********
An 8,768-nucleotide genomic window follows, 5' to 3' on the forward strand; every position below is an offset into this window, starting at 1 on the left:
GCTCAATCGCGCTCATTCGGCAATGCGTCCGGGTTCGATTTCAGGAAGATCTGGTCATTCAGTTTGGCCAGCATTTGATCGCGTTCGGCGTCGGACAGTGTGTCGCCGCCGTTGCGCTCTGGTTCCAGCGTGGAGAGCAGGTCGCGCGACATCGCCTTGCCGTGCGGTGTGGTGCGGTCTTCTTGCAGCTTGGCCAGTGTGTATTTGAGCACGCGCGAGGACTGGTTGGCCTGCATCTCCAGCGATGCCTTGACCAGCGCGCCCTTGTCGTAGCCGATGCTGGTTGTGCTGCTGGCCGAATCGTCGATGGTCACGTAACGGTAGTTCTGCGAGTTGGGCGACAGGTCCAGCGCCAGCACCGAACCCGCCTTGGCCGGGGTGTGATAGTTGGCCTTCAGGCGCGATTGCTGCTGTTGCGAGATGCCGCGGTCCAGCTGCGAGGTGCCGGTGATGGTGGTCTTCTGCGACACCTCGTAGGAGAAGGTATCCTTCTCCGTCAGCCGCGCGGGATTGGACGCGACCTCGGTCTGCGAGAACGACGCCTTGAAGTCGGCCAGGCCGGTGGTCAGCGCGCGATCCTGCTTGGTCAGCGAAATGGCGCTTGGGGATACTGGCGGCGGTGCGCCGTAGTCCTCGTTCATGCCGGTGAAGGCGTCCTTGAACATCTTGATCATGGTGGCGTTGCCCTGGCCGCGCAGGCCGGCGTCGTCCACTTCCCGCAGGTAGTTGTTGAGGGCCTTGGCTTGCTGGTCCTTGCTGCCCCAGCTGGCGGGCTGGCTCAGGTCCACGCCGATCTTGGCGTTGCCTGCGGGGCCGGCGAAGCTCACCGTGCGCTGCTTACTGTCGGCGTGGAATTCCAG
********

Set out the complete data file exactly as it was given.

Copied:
An 8,768-nucleotide genomic window follows, 5' to 3' on the forward strand; every position below is an offset into this window, starting at 1 on the left:
GCTCAATCGCGCTCATTCGGCAATGCGTCCGGGTTCGATTTCAGGAAGATCTGGTCATTCAGTTTGGCCAGCATTTGATCGCGTTCGGCGTCGGACAGTGTGTCGCCGCCGTTGCGCTCTGGTTCCAGCGTGGAGAGCAGGTCGCGCGACATCGCCTTGCCGTGCGGTGTGGTGCGGTCTTCTTGCAGCTTGGCCAGTGTGTATTTGAGCACGCGCGAGGACTGGTTGGCCTGCATCTCCAGCGATGCCTTGACCAGCGCGCCCTTGTCGTAGCCGATGCTGGTTGTGCTGCTGGCCGAATCGTCGATGGTCACGTAACGGTAGTTCTGCGAGTTGGGCGACAGGTCCAGCGCCAGCACCGAACCCGCCTTGGCCGGGGTGTGATAGTTGGCCTTCAGGCGCGATTGCTGCTGTTGCGAGATGCCGCGGTCCAGCTGCGAGGTGCCGGTGATGGTGGTCTTCTGCGACACCTCGTAGGAGAAGGTATCCTTCTCCGTCAGCCGCGCGGGATTGGACGCGACCTCGGTCTGCGAGAACGACGCCTTGAAGTCGGCCAGGCCGGTGGTCAGCGCGCGATCCTGCTTGGTCAGCGAAATGGCGCTTGGGGATACTGGCGGCGGTGCGCCGTAGTCCTCGTTCATGCCGGTGAAGGCGTCCTTGAACATCTTGATCATGGTGGCGTTGCCCTGGCCGCGCAGGCCGGCGTCGTCCACTTCCCGCAGGTAGTTGTTGAGGGCCTTGGCTTGCTGGTCCTTGCTGCCCCAGCTGGCGGGCTGGCTCAGGTCCACGCCGATCTTGGCGTTGCCTGCGGGGCCGGCGAAGCTCACCGTGCGCTGCTTACTGTCGGCGTGGAATTCCAG